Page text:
Using long range laser scanning, 3 software platforms and Building Information Modeling (BIM), a team of our engineers at 3D Engineering Solutions created a clash detection simulation that highlighted interferences preventing replacement turbines from entering a Fortune 100 coal-fired power plant. After our team calculated interferences, workers were able to cut away concrete from a plant door and shift two sections of high-power conduits measuring 2-feet in diameter. Riggers then moved in massive turbines, with only 4-inches of clearance on either side of the turbine crate.
|3DES used long range laser scanning to capture power plant measurements|
We employed use of SolidWorks (3D CAD design software), PolyWorks (point cloud manipulation software), and FARO Scene (scan alignment software), to generate the simulation and recommend which interferences to remove. There were several major concerns in this project, including safety around nearby high power lines, but our long range laser scanning tool allowed us to capture precise measurements of the power plant as millions of data points, and then our software allowed us to figure out a path for the turbines that would physically work and avoid danger.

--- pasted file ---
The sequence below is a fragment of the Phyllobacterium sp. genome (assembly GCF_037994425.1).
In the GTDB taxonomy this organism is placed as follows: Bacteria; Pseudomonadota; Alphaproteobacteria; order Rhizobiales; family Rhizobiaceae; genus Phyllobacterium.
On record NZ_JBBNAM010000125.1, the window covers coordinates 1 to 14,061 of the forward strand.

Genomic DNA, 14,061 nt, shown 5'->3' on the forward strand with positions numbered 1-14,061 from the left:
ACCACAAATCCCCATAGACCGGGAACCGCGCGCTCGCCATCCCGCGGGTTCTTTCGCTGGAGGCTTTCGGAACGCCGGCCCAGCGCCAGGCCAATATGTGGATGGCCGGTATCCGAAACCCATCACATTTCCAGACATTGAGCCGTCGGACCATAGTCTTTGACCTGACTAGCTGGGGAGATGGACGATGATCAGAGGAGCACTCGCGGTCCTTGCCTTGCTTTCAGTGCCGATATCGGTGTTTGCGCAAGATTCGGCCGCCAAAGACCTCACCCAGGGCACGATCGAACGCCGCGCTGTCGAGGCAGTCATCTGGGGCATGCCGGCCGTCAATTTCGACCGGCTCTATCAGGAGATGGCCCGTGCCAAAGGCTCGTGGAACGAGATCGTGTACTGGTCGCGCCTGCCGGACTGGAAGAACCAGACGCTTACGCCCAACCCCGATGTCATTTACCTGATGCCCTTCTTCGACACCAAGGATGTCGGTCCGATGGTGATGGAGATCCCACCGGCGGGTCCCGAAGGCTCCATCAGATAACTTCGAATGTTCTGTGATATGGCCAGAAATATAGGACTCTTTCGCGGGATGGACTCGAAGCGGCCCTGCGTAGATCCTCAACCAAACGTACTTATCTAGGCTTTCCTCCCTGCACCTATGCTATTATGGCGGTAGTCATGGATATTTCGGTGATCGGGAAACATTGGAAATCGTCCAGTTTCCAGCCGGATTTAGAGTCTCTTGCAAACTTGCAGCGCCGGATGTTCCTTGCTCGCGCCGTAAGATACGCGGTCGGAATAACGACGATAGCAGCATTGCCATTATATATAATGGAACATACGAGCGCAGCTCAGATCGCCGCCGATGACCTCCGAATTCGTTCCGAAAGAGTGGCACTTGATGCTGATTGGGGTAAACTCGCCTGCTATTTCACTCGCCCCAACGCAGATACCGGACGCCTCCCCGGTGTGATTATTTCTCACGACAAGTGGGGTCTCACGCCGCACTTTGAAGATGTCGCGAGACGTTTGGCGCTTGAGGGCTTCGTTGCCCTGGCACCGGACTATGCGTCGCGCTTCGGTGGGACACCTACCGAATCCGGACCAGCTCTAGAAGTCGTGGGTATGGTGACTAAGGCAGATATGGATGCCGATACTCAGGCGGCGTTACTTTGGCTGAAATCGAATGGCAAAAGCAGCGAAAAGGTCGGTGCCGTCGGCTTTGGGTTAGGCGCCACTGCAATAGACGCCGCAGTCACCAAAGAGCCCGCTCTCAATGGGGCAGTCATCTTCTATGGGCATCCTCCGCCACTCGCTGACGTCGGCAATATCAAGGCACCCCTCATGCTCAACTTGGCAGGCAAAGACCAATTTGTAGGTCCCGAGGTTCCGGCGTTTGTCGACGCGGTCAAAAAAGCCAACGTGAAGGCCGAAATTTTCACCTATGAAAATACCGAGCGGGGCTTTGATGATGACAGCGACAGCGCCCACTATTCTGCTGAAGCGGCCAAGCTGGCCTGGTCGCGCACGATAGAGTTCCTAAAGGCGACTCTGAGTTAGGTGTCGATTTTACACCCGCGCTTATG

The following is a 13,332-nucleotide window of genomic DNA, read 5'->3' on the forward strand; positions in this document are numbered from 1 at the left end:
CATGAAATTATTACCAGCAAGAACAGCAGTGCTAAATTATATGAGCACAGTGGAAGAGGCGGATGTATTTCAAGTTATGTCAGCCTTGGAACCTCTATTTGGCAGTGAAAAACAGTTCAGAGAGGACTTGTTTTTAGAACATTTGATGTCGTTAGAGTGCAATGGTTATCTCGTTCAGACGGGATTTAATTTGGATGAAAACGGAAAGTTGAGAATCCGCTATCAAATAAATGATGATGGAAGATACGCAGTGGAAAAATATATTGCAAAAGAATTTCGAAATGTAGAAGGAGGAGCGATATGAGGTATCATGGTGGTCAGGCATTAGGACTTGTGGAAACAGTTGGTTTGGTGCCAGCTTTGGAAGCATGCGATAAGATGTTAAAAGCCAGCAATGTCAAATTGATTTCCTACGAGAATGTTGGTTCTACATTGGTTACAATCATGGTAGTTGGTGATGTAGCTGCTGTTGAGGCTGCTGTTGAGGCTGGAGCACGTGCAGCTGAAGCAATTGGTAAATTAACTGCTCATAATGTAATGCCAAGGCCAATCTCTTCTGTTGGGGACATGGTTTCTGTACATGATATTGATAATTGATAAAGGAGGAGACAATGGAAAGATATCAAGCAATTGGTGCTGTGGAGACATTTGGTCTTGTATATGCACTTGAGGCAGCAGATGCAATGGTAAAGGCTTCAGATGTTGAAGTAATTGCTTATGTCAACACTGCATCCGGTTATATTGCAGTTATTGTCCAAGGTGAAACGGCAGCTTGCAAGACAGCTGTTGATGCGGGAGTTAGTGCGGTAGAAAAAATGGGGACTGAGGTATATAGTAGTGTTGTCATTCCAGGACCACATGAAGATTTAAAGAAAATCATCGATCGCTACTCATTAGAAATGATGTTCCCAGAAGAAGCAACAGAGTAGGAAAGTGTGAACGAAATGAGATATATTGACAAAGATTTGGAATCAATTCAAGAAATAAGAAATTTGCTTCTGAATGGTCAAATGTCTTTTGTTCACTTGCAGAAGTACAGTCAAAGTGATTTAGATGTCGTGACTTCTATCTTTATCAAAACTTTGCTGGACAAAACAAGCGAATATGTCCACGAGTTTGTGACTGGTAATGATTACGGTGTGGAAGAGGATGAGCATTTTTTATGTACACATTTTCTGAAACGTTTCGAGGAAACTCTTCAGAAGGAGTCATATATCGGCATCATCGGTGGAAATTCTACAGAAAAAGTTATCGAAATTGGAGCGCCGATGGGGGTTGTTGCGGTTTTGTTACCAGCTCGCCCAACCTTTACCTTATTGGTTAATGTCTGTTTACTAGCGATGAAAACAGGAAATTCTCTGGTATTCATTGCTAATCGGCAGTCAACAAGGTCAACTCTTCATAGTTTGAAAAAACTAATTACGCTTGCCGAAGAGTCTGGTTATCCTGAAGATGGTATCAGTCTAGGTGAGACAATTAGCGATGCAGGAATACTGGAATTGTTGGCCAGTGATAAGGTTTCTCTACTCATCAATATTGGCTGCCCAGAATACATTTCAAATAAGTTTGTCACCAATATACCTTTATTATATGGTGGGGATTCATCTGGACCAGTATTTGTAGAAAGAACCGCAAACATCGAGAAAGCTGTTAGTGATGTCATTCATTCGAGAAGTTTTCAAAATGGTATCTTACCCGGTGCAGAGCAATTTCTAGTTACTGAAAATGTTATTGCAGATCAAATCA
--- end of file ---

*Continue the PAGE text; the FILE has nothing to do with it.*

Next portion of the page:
The reason the replacement turbines couldn’t fit in the energy facility was because the plant was originally constructed decades ago and did not plan on future expansion requirements of today’s equipment size and scope. The replacement turbines that needed to be installed were too large to fit through the plant doors.
We set up worst-case scenarios with our software and we looked at the possible paths of the turbines from all different angles. We ended up with an established plan that went well. After interferences were eliminated, the turbines were moved into the building in about 3 hours. The plant never fully went offline.
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